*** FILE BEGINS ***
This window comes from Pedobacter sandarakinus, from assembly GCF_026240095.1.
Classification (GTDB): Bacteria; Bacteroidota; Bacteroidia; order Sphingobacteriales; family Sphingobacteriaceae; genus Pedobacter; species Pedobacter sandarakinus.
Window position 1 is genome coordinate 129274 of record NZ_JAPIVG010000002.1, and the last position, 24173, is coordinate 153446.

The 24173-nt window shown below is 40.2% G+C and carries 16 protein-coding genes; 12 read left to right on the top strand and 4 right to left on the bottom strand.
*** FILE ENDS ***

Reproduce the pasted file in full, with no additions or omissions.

This window comes from Pedobacter sandarakinus, from assembly GCF_026240095.1.
Classification (GTDB): Bacteria; Bacteroidota; Bacteroidia; order Sphingobacteriales; family Sphingobacteriaceae; genus Pedobacter; species Pedobacter sandarakinus.
Window position 1 is genome coordinate 129274 of record NZ_JAPIVG010000002.1, and the last position, 24173, is coordinate 153446.

The 24173-nt window shown below is 40.2% G+C and carries 16 protein-coding genes; 12 read left to right on the top strand and 4 right to left on the bottom strand.